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Power does Battle with the Worlds 1st Robo Trading Coach

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Dacher Keltner, a psychology professor at UC Berkeley, after years of lab and field experiments found. Subjects under the influence of power, in studies spanning two decades, acted as if they had suffered a traumatic brain injury—becoming more impulsive, less risk-aware, and, crucially, less adept at seeing things from other people’s point of view.

As traders on a winning streak or about to place a large trade we are often overwhelmed with a feeling of power. The problem is that this feeling of power seriously affects our ability to act rationally when making trading decisions and usually leads to financial loss.

Is there nothing to be done?

According to Jerry Useem. No and yes. It’s difficult to stop power’s tendency to affect your brain. What’s easier—from time to time, at least—is to stop feeling powerful.

The goal of the PsyQuation Robo Coach is to help you identify your risk and behavioural mistakes with alerts and then provide you with suggestions how to rectify your mistakes.

What PsyQuation is doing is more than providing you with factual information, it is providing your brain with information that is designed to show you that you are not perfect. This is nicely illustrated by the following example:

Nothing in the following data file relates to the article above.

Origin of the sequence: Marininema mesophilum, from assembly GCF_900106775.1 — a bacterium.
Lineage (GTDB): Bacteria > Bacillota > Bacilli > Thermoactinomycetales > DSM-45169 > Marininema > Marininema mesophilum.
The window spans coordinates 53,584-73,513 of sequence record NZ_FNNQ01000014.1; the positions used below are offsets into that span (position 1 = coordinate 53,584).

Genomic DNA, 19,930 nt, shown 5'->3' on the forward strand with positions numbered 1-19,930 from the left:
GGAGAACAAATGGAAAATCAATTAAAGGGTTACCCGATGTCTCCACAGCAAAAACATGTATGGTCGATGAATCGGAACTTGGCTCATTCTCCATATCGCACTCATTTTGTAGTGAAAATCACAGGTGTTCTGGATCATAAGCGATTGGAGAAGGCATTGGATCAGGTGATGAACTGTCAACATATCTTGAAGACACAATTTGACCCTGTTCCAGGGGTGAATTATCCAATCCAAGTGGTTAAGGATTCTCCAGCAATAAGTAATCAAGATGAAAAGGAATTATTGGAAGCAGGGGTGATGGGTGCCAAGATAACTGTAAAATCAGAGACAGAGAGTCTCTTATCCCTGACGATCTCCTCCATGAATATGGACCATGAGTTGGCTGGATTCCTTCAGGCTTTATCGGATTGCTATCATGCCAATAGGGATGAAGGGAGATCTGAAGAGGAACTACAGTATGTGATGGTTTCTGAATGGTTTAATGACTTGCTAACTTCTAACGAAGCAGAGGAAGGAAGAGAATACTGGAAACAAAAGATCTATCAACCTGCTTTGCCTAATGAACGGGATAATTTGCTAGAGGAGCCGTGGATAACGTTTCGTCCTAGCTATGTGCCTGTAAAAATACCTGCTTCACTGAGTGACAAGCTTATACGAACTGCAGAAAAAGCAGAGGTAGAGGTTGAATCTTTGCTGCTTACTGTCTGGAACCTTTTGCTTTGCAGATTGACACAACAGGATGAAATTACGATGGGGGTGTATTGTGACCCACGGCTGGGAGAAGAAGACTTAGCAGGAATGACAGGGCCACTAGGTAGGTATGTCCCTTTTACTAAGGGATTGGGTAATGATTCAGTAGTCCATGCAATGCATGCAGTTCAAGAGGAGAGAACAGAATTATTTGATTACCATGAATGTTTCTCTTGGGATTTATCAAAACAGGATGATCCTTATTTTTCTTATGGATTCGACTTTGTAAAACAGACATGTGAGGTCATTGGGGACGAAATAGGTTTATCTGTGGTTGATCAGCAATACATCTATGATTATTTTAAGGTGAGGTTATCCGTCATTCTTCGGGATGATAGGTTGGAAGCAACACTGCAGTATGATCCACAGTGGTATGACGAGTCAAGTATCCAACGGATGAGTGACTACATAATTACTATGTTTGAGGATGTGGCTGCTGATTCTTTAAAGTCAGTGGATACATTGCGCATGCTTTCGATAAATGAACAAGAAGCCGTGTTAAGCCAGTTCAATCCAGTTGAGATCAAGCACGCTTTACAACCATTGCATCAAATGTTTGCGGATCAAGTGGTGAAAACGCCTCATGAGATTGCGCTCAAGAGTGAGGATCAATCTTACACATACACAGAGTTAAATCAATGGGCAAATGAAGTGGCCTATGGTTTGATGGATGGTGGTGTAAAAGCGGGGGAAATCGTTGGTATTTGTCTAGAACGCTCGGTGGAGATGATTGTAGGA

PepsiCo CEO and Chairman Indra Nooyi sometimes tells the story of the day she got the news of her appointment to the company’s board, in 2001. She arrived home percolating in her own sense of importance and vitality, when her mother asked whether, before she delivered her “great news,” she would go out and get some milk. Fuming, Nooyi went out and got it. “Leave that damn crown in the garage” was her mother’s advice when she returned.

As the CEO of PsyQuation a behavioural change software for traders we see it all the time, people are reluctant to accept they are not as good a trader as they think they are. While it is not fun seeing alerts across your equity curve, signalling the fact you are not so powerful. The message we are sending is far deeper than an alert to a mistake. It is a signal to your brain that you are not as powerful as you might have thought and with this message we are in fact opening the traders mind to the prospect of behavioural change and freeing the trader from the shackles that power is imposing on ones decision making process.

Less power to you.

Team PsyQuation

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